Healthcare institutions’ revenues have fallen short of expectations due to the COVID-19 pandemic. Healthcare executives have been altering processes and taking decisions on an as-needed basis during these unprecedented times. In the report “Top Health Industry Issues of 2021,” PwC’s Health Research Institute (HRI) has suggested the use of predictive forecasting systems to help healthcare executives make decisions to positively affect the revenue gap.
“[The] capability to forecast the future could be as important to healthcare survival in 2021 as a mask may be for slowing the spread.”PwC’s Health Research Institute
Predictive Forecasting Systems
Predictive forecasting systems allow healthcare executives a glimpse into the future of further possible impacts of the pandemic. These systems help with forecasting demand and fulfillment planning. Anticipating shifts in various aspects within the healthcare industry, such as consumer behavior, utilization, and revenue gives executives an idea of how to modify current business processes for the best possible outcomes.
Optimizing the revenue cycle requires accurate budgeting, planning, and allocating. This is especially critical during a crisis such a this pandemic. Predictive forecasting helps to keep the dynamic components as accurate as possible. For example, forecasting which segments of the population will be affected most by the pandemic in the near future (based on demographics such as geography, ethnicity, profession, and comorbidity) will allow healthcare specialists to prioritize patients in need of care.
Alternatively, predictive forecasting may show that fewer patients will be coming into the hospital with COVID-19 symptoms at a given time in the future. Instead, more patients need general care at that time. Executives can then plan to allocate more resources to the services for general care rather than COVID-19 care.
“Stronger forecasting can help health services providers predict volumes by service lines and sites of service, as well as plan for clinician staffing, personal protective equipment needs, and vaccine distribution,” the report says.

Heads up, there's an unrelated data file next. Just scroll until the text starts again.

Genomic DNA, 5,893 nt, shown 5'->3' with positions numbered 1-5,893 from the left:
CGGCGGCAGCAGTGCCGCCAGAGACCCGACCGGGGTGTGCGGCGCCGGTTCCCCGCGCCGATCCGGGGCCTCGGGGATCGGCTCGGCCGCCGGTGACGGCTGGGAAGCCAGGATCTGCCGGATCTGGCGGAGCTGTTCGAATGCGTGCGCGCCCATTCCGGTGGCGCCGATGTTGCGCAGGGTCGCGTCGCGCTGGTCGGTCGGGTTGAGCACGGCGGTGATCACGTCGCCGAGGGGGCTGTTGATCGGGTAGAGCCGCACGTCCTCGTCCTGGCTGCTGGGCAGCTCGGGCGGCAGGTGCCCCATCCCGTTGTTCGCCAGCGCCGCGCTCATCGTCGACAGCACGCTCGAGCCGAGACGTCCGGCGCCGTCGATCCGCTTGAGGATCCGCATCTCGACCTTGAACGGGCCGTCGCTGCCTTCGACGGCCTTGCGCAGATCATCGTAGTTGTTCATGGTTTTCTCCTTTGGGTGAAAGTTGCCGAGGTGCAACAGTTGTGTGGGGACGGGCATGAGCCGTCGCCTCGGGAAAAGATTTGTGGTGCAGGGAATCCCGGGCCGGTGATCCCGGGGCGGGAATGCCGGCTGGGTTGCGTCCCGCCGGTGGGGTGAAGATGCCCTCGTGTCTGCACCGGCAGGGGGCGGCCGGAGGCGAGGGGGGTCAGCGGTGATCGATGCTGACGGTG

Many executives are already planning on adjusting budgets to include predictive modeling. In fact, 74% of healthcare executives reported intentions to invest further in predictive modeling this year.
Experts from PwC state“The experience of the pandemic showed the need for healthcare leaders to move from a retrospective view fed by historical trends and past claims to a prospective view based on real-time information, both clinical and nonclinical.”
Forecasts from Trends in 2020
Using real-time data to predict healthcare trends helps executives plan and implement the necessary products and services. This ensures positive patient and revenue outcomes. Nobody could have predicted the effects of the pandemic. However, recent data on the necessary resources to treat COVID-19 patients can be used to accurately forecast the budget for the current year.
An obvious trend that is not going anywhere is telehealth. Primary care providers have been able to safely offer care digitally. Some providers have offered telehealth appointments previously, but while the telehealth journeys for others began with the pandemic, requiring a hasty adjustment of budgeted allocations.
Although some care can be provided remotely, that is not the case for all providers. Specialty care, often procedure-based, cannot be offered fully virtually. A halt on elective procedures has created a backlog of patients waiting for their opportunity to receive care. While surgeries are not expected to be performed virtually, preoperative and postoperative care can be administered through telehealth.
MobiHealth reports an expected increase in Remote Patient Monitoring (RPM) in 2021 due to decreased availability of hospital beds and in-person consultations along with patients’ general fear of contracting the virus in healthcare facilities. Providers who previously did not use RPM will require an adjustment in their budget to reallocate resources such as staff and equipment, as well as implementing new processes and training.
Predictive forecasting can help executives “make data-driven decisions to improve the health of their communities and reduce waste,” HRI experts say. “Healthcare companies need a constant reading on these streams to understand how to adapt care and engagement in response to crises or sudden shifts in behavior and mobility.”